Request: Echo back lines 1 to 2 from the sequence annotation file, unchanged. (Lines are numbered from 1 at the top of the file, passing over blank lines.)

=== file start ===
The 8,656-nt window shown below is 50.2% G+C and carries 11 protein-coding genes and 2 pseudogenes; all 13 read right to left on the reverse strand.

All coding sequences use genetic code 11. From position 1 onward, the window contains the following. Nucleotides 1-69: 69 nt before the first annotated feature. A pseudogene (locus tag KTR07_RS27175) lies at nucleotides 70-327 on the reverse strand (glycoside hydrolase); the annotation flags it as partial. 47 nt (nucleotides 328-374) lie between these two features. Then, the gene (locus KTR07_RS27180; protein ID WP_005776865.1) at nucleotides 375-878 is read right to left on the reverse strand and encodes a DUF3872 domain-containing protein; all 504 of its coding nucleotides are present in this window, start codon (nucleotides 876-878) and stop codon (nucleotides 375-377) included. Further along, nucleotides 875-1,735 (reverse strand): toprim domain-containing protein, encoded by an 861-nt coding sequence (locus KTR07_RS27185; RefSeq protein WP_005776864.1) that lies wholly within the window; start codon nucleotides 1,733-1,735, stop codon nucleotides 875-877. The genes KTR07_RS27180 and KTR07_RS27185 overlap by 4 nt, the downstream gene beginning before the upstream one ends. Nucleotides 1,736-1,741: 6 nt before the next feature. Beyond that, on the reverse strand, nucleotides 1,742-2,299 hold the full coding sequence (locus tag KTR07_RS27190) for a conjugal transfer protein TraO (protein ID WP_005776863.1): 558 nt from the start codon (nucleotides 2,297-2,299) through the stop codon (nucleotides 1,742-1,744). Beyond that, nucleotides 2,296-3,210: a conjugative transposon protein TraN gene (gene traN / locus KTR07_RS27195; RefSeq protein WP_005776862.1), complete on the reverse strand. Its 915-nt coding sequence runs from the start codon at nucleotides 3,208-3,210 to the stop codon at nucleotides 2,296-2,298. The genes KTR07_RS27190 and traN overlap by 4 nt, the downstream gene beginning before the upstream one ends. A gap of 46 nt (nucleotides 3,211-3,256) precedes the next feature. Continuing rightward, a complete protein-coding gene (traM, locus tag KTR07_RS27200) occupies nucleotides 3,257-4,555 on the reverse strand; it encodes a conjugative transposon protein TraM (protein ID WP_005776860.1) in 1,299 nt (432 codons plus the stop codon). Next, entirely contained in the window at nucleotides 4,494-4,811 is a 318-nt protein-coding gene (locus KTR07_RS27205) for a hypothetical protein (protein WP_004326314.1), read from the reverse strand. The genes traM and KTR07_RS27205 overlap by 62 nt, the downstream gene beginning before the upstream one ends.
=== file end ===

The 8,656-nt window shown below is 50.2% G+C and carries 11 protein-coding genes and 2 pseudogenes; all 13 read right to left on the reverse strand.

All coding sequences use genetic code 11. From position 1 onward, the window contains the following. Nucleotides 1-69: 69 nt before the first annotated feature. A pseudogene (locus tag KTR07_RS27175) lies at nucleotides 70-327 on the reverse strand (glycoside hydrolase); the annotation flags it as partial. 47 nt (nucleotides 328-374) lie between these two features. Then, the gene (locus KTR07_RS27180; protein ID WP_005776865.1) at nucleotides 375-878 is read right to left on the reverse strand and encodes a DUF3872 domain-containing protein; all 504 of its coding nucleotides are present in this window, start codon (nucleotides 876-878) and stop codon (nucleotides 375-377) included. Further along, nucleotides 875-1,735 (reverse strand): toprim domain-containing protein, encoded by an 861-nt coding sequence (locus KTR07_RS27185; RefSeq protein WP_005776864.1) that lies wholly within the window; start codon nucleotides 1,733-1,735, stop codon nucleotides 875-877. The genes KTR07_RS27180 and KTR07_RS27185 overlap by 4 nt, the downstream gene beginning before the upstream one ends. Nucleotides 1,736-1,741: 6 nt before the next feature. Beyond that, on the reverse strand, nucleotides 1,742-2,299 hold the full coding sequence (locus tag KTR07_RS27190) for a conjugal transfer protein TraO (protein ID WP_005776863.1): 558 nt from the start codon (nucleotides 2,297-2,299) through the stop codon (nucleotides 1,742-1,744). Beyond that, nucleotides 2,296-3,210: a conjugative transposon protein TraN gene (gene traN / locus KTR07_RS27195; RefSeq protein WP_005776862.1), complete on the reverse strand. Its 915-nt coding sequence runs from the start codon at nucleotides 3,208-3,210 to the stop codon at nucleotides 2,296-2,298. The genes KTR07_RS27190 and traN overlap by 4 nt, the downstream gene beginning before the upstream one ends. A gap of 46 nt (nucleotides 3,211-3,256) precedes the next feature. Continuing rightward, a complete protein-coding gene (traM, locus tag KTR07_RS27200) occupies nucleotides 3,257-4,555 on the reverse strand; it encodes a conjugative transposon protein TraM (protein ID WP_005776860.1) in 1,299 nt (432 codons plus the stop codon). Next, entirely contained in the window at nucleotides 4,494-4,811 is a 318-nt protein-coding gene (locus KTR07_RS27205) for a hypothetical protein (protein WP_004326314.1), read from the reverse strand. The genes traM and KTR07_RS27205 overlap by 62 nt, the downstream gene beginning before the upstream one ends.